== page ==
Deaf Cultural Ties Likened To Ethnic Group Bonds

Harlan Lane, distinguished professor of psychology, has coauthored a new book on Deaf culture asserting that sign-language users have many of the characteristics of a distinct ethnic group.

“The People of the Eye: Deaf Ethnicity and Ancestry” is an interdisciplinary exploration in Deaf studies, history, cultural anthropology, genetics, sociology and disability. Lane identified a distinct language, and shared values, customs, social organization and sense of identity in the deaf world.

Moreover, a majority shares ancestry, said Lane, as do the members of many ethnic groups.

The book also traces the genealogy of the founding families of the Deaf world in the United States, and challenges the common representation of ASL users as a disability group.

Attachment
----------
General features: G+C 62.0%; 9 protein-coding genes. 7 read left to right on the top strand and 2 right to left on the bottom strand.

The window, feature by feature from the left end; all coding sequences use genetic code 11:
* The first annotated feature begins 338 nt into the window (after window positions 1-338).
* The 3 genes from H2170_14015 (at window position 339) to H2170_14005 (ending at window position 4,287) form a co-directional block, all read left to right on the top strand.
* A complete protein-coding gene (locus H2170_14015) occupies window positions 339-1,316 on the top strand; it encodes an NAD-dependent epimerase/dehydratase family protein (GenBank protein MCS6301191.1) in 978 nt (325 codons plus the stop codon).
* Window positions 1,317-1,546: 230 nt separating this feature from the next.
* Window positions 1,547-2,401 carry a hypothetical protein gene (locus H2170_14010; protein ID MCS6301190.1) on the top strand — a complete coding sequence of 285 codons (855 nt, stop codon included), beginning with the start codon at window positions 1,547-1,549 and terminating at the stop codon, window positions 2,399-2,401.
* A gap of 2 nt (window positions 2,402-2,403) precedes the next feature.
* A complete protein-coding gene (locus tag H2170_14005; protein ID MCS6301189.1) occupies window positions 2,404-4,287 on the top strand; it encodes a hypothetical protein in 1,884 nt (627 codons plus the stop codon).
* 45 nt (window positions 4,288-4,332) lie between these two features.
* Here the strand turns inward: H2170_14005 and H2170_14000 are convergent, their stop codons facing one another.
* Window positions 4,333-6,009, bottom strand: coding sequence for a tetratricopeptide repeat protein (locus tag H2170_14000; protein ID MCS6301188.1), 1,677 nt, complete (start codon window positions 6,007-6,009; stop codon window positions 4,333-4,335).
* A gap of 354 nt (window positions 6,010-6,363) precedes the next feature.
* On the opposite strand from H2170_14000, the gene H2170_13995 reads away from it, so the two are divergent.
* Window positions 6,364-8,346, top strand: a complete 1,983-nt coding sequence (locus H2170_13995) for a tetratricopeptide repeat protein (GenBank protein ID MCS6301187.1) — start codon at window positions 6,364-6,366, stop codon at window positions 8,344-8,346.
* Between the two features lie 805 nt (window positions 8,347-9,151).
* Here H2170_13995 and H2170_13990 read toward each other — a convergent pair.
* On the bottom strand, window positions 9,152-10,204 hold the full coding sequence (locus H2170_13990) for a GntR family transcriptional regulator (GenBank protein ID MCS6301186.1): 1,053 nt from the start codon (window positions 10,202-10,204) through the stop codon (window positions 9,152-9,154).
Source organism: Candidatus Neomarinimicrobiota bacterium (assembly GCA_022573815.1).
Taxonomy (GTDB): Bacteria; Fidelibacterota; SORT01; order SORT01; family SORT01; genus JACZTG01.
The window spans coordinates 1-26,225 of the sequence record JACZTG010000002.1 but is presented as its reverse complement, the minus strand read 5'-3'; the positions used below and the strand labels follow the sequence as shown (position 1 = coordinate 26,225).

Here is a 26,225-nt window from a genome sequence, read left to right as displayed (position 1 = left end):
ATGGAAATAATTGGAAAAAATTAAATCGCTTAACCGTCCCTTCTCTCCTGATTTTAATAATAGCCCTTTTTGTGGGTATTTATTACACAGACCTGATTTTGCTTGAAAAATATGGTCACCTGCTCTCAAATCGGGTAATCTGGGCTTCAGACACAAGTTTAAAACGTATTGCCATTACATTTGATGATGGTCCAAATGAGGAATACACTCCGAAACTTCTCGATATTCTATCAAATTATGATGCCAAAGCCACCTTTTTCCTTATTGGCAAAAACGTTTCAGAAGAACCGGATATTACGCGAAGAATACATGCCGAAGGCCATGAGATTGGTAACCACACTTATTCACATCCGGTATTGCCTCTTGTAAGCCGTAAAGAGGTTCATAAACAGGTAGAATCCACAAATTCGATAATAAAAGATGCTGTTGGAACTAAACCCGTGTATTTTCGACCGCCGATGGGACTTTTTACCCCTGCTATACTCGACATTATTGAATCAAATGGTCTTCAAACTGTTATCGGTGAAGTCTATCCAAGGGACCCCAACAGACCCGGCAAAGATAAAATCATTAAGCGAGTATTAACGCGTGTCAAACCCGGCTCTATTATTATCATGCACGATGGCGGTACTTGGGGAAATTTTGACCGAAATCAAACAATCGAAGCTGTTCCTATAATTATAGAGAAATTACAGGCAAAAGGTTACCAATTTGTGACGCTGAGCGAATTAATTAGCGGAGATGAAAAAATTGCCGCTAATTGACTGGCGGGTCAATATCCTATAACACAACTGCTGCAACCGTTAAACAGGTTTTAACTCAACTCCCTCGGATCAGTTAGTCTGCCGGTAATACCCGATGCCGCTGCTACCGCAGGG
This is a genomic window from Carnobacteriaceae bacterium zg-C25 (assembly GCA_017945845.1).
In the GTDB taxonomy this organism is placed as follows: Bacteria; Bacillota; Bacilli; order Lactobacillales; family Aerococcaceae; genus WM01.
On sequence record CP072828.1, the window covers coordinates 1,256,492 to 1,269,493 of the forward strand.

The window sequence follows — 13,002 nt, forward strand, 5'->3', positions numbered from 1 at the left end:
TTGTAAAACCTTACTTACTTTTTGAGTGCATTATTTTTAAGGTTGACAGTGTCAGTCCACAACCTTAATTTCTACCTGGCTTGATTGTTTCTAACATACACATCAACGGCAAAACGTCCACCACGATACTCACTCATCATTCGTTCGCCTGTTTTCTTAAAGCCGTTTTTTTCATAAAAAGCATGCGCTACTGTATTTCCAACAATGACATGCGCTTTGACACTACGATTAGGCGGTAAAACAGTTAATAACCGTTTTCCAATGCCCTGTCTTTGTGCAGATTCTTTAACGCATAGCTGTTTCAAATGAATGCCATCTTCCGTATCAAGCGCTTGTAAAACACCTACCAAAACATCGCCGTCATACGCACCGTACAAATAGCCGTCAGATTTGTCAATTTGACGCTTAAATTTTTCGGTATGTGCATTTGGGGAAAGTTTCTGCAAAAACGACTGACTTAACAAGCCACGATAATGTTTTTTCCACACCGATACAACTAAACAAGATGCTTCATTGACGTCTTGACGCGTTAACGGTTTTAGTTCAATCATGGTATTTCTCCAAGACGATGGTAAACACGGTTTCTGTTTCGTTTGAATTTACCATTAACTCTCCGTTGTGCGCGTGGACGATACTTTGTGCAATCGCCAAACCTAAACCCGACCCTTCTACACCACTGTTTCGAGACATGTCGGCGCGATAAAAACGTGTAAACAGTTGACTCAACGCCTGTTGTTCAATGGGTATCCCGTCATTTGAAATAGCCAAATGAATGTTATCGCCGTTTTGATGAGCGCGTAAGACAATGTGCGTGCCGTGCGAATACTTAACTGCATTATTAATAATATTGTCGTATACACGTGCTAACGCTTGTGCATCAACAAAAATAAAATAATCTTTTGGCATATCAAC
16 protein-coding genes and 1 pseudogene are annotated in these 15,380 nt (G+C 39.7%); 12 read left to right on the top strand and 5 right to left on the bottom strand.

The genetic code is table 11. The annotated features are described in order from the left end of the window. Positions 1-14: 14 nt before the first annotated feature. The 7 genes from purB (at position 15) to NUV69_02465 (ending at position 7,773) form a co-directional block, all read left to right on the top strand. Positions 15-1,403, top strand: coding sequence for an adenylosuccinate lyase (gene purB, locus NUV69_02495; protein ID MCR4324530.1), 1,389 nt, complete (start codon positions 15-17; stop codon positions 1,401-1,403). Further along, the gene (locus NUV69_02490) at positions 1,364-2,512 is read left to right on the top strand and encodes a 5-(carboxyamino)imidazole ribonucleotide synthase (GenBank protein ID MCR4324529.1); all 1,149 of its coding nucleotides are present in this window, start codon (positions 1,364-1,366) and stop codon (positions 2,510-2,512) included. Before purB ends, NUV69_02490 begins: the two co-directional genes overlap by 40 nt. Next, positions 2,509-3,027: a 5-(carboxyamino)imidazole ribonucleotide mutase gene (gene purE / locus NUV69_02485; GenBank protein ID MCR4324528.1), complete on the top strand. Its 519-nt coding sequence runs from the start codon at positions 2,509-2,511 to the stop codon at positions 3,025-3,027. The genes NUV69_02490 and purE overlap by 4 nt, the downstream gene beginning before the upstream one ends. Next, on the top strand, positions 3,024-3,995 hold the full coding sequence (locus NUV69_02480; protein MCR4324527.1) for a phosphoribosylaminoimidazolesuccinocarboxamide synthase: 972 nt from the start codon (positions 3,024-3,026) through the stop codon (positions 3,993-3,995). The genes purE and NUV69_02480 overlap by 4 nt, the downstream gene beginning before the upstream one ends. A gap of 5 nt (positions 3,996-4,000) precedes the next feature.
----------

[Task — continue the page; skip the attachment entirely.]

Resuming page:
Published this year, the book was coauthored by Richard Pillard, professor of psychiatry at the Boston University School of Medicine, and by Gallaudet University’s director of Deaf library collections and archives, Ulf Hedberg.

Lane, one of the founders of Northeastern’s ASL program, developed an interest in Deaf culture in the 1970s when, after teaching at the University of Paris, he accepted a visiting professorship at the University of California, San Diego. There he had a chance encounter with Deaf students signing to each other, and was amazed to learn that what they were using was a certifiable language.

“I became quite excited because I realized there was a whole new way to look at the psychology of language. I felt like Balboa discovering the Pacific,” he said.
Today, the ASL program, which includes interpreter education, is widely regarded as one of the top interpreting programs in the world, said longtime program director Denis Cokely.

The program recently received $4.5 million in grants from the U.S. Department of Education to improve the quality of ASL-English interpreters, interpreter education programs and resources available to Deaf and Deaf-blind people.


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